Monday, 16 June 2008

George Ritzer's "McDonaldization" of society thesis

Note to self: continuing today's theme of increasing rationalisation, have found some fascinating clips of Ritzer from the "McDonalidization" study page.

Interviews with George Ritzer
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Clip #1. Ritzer's inspiration for the book.
Clip #2. Ritzer responding to critics.
Clip #3. "The Starbuckization of Society."
Clip #4. Why students should read The McDonaldization of Society 5.
Clip #5. Importance of McDonaldization to students.
Clip #6. Resisting McDonaldization.
Clip #7. Future of McDonaldization.
Clip #8. Disneyization, Super Size Me, and Fast Food Nation.

I close with an excerpt from a piece I read about privacy and the Patriot Act in relation to librarians, but which I would argue has wider applicability to the technological storage of information, and the financial interests handling them. In each case it has to do with a different form of privatisation which is determining what counts as “privacy” and “public” access. Perhaps this trend could also be construed as a form of McDonaldization:
“The surveillance and secrecy aspects of the Patriot Act are notable, but they are of a piece with public and private trends that predate the War on Terror. Henry T. Blanke, following on the work of Daniel Bell, David Harvey, Sue Curry Jansen and others, argues that the privatization and subsequent disappearance of information from public view is an essential feature of late-capitalist development. Blanke articulates the problem this way: "With the growing economic prominence of information has come the encroachment of corporate capitalism into the public information realm and a concomitant distortion of information issues and policies to serve private interests. At stake is the future vitality of democratic public spheres of independent art, inquiry, discourse, and critique" (Blanke, 67). As information is increasingly commodified and entered into the realm of capitalist exchange, the library finds its core mission--to provide free and equal access to information--systemically compromised. Take, for example, the role of for-profit database vendors in limiting information access. Database vendors like Elsevier, EBSCO, and ProQuest include a provision in most contracts that has a striking similarity to the gag order included in the Patriot Act. Most contracts, negotiated on an individual basis, include a confidentiality provision that prevents librarians from sharing the terms of their contracts with one another. Because we are prevented speaking openly about the contracts we sign, we are limited in our ability to organize against other parts of our contracts that undermine systems of sharing and access. For example, contract terms often force librarians to agree that material contained in a database won't be shared via our traditional interlibrary loan networks, and sometimes even demand that the library conduct surveillance of other libraries by requiring regular reports of who requests articles from the database via interlibrary loan. While less sensational and immediate than the Patriot Act, these tendencies of capitalism reduce access to information in fundamental ways. As a profession, we have few strategies for resisting the tyrannies of the capitalist marketplace”.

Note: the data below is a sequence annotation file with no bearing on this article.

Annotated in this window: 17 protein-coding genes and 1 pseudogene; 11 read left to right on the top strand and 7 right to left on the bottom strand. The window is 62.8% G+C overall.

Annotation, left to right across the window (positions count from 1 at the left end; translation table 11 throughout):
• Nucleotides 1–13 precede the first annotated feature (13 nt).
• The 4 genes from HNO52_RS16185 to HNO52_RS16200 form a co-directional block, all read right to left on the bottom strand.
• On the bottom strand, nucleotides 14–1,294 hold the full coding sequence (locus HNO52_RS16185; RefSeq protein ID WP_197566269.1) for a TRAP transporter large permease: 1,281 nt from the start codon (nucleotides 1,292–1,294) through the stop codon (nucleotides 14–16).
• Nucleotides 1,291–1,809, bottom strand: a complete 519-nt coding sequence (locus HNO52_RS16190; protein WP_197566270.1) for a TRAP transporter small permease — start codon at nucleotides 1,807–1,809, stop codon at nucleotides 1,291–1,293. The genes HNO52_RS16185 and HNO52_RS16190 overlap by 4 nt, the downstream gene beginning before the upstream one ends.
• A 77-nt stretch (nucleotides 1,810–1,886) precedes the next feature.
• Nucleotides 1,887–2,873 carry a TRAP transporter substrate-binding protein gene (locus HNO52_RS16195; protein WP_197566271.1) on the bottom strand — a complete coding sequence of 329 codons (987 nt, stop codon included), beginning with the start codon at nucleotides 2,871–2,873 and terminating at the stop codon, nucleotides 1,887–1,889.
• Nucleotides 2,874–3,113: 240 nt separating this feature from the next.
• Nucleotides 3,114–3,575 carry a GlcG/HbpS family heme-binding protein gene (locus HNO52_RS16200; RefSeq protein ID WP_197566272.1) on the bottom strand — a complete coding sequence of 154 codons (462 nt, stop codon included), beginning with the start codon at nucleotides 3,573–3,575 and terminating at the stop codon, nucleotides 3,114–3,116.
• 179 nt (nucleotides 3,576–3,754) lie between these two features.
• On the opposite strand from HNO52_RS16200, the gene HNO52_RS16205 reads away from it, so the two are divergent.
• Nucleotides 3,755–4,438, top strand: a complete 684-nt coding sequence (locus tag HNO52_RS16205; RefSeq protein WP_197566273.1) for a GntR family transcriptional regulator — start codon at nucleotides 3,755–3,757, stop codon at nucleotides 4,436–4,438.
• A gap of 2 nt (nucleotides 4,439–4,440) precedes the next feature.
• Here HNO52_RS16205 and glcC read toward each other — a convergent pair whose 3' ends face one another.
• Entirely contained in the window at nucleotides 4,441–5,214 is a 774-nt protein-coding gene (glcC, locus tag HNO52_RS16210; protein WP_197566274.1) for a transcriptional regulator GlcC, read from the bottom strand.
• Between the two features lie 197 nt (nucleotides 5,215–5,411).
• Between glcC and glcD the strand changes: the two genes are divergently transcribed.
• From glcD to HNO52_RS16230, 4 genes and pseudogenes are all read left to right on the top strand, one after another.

Free Online Library: Librarians and the Patriot Act. by "Radical Teacher"; ... David Harvey, Sue Curry Jansen and others, argues that the privatization and - 31k -

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